The world awoke to a whole new reality show.
As astounded Americans try to make sense of last night’s election results (and feverishly apply for a Canadian passport), let’s examine how President-elect Trump’s marketing strategy contributed to his stunning triumph.
Donald Trump’s political campaign nailed several basic marketing principles, which elevated his brand from brash businessman and reality TV star to the next President of the United States.
Trump’s shocking victory reminds us of the effectiveness of proven communication fundamentals we can apply (preferably in a positive way) to help our businesses succeed.
Trump Triumphs By Applying Timeless Tips
Here are 5 marketing basics that Trump’s campaign team mastered to create a movement with enough momentum to win the billionaire businessman the biggest role in the free world.
1. Know your audience:
Yesterday American voters vocalized their deep dissatisfaction with the status quo in Washington D.C. Some voters have been questioning why things never seem to change in their favour. While they believed America was great, it had changed too much for their liking — and Trump grasped and amplified their disillusion.
With Americans already divided in a deadlock, Trump saw an opportunity to broaden the gap by making rage and rebellion enticing enough to attract new voters to his side. His promise of profound change resonated enough to pack arenas across America, even beyond the red states.
Many voters craved a new leader, especially one who thinks and speaks like them and who they think will fight for them, even if he has shared few concrete plans (beyond erecting a wall).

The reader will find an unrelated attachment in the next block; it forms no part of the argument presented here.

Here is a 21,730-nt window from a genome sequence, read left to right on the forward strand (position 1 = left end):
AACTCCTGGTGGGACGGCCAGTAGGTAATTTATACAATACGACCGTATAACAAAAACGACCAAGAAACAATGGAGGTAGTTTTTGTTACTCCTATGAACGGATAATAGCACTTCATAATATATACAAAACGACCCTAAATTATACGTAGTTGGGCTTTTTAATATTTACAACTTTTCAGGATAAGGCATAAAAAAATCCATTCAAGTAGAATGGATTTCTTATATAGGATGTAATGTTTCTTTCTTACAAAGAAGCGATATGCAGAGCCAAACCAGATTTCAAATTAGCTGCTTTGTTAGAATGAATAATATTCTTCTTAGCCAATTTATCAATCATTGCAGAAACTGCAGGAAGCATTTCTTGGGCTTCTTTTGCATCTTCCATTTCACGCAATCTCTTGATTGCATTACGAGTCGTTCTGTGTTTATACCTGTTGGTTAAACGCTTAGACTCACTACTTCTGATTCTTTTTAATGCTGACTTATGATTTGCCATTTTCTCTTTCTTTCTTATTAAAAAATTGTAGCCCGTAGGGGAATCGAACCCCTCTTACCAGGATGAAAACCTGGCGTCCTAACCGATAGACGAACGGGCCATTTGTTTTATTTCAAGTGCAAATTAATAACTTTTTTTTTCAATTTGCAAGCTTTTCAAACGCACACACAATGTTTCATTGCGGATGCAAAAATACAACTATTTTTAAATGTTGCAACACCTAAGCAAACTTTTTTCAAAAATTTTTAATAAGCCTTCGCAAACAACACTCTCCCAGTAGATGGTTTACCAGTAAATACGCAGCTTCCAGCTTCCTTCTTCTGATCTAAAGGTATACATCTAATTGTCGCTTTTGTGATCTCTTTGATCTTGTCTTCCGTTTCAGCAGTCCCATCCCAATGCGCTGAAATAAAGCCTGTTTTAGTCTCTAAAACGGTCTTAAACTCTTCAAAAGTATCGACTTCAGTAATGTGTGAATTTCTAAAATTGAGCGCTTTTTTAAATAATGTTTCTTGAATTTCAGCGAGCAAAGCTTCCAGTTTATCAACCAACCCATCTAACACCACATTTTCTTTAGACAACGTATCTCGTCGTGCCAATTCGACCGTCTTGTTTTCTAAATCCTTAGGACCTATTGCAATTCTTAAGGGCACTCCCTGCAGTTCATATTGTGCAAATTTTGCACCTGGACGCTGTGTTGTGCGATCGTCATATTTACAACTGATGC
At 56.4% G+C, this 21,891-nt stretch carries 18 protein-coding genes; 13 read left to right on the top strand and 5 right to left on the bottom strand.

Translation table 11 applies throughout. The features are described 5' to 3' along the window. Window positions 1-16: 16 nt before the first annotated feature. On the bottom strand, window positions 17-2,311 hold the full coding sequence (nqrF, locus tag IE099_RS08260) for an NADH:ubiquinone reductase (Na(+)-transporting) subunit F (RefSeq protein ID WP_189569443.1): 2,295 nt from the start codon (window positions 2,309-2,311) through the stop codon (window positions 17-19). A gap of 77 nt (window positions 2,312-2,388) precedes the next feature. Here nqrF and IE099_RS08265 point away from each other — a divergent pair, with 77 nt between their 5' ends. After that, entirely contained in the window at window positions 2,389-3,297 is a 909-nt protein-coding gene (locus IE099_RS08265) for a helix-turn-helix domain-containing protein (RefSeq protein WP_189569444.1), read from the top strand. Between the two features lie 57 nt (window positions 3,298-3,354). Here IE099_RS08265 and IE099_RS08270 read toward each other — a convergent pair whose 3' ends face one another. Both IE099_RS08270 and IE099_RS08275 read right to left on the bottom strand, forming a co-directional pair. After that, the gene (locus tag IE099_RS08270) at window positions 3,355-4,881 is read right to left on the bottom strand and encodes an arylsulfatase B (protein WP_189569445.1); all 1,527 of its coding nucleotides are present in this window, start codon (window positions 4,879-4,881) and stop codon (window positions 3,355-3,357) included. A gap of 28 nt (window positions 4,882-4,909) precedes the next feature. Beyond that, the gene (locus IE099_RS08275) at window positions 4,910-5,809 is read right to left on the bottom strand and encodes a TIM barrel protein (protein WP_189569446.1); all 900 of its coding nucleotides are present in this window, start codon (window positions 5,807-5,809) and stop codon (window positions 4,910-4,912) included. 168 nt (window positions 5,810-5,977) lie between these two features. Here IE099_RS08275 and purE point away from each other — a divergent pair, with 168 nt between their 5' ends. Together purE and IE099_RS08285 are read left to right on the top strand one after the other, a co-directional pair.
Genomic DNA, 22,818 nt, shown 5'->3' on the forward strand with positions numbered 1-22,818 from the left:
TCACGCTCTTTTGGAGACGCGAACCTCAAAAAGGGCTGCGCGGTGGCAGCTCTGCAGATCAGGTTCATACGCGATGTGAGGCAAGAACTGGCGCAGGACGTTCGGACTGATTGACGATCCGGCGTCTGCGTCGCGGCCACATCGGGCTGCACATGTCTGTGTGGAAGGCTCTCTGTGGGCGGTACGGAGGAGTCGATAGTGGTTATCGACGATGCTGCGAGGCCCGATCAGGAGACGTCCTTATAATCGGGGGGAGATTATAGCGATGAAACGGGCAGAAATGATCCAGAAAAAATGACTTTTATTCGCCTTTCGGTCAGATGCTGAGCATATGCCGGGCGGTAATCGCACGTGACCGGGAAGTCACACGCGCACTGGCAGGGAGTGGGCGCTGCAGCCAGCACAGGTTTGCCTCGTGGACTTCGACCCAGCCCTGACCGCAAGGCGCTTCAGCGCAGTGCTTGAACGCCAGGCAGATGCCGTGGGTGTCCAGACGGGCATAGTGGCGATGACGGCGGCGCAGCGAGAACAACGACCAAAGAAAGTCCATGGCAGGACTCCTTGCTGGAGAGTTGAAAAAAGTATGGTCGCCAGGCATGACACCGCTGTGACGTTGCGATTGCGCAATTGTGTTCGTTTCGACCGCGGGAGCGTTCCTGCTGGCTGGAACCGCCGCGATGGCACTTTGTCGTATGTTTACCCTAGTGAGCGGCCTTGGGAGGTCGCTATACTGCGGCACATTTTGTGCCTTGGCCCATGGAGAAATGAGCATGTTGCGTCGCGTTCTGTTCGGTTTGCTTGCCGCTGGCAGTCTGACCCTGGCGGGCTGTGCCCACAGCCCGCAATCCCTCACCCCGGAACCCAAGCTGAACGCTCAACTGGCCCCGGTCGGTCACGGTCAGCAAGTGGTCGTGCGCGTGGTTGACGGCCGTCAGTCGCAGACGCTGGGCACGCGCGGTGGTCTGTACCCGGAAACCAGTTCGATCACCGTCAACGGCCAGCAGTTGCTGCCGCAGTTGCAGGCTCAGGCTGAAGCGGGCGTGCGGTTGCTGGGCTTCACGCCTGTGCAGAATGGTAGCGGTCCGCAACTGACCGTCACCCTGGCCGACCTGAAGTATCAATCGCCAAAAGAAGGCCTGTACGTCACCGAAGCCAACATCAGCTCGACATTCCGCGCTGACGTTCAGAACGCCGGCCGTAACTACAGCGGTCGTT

Marketing lesson: Get as close as you can to your ideal customer to understand how they think, speak, work and live. Study your target closely to uncover and satisfy their often unexpressed needs and desires.
2. Evoke emotions:
Anger and fear are powerful emotions, and Trump excelled at rousing these feelings among voters. Pockets of the diverse American population showed they have spent years feeling hurt, victimized, unheard, undervalued, underrepresented, forgotten and, ultimately, enraged.
(After all, many of these citizens live in the neglected “fly-over states.”)
In response, Trump channeled their emotional pain through a defiant tone, unseemly language and threats. He blamed the political machine for ordinary folks’ everyday struggles. In turn, they rewarded him by using what power they have: a vote that shouts, “Enough!” to the status quo in U.S. politics.
Marketing lesson: Consumers are neither robots nor always rational, so listen for underlying emotional cues and tap into their most palpable feelings. Also remember there are dozens of emotions for your brand to choose from, including wonder, happiness and hope.
3. Be distinct:
Trump solidified his position as a feisty, defiant and uncouth outsider who was undeniably different from what voters have come to expect from the political establishment.
With a politically-incorrect communication style that’s as unruly as his hair, Trump “let ‘er rip” on Twitter and behind the podium. Voters perceived such irreverence as authentic, relatable and even trustworthy (despite professional factcheckers’ proof of discrepancies).
Marketing lesson: No one else on the ballot was like Trump. Similarly, your company should avoid imitating other products on the shelf or competitors in your niche. Embrace and emphasize the most attractive qualities that make your brand different.
Why Marketing Matters
At this time last year, we may have laughed and dismissed the notion of a President Trump. However, these fundamental marketing principles have motivated enough voters to elect a unique, provocative man whose message resonated all the way to the ballot box.
What other marketing tips did Trump’s team master?
Lisa Goller is a marketing and communications professional with over 15 years of experience serving B2B, technology, retail and consumer goods companies. She helps businesses tell their story through irresistible content marketing and strategic communications. Learn more at lisagoller.com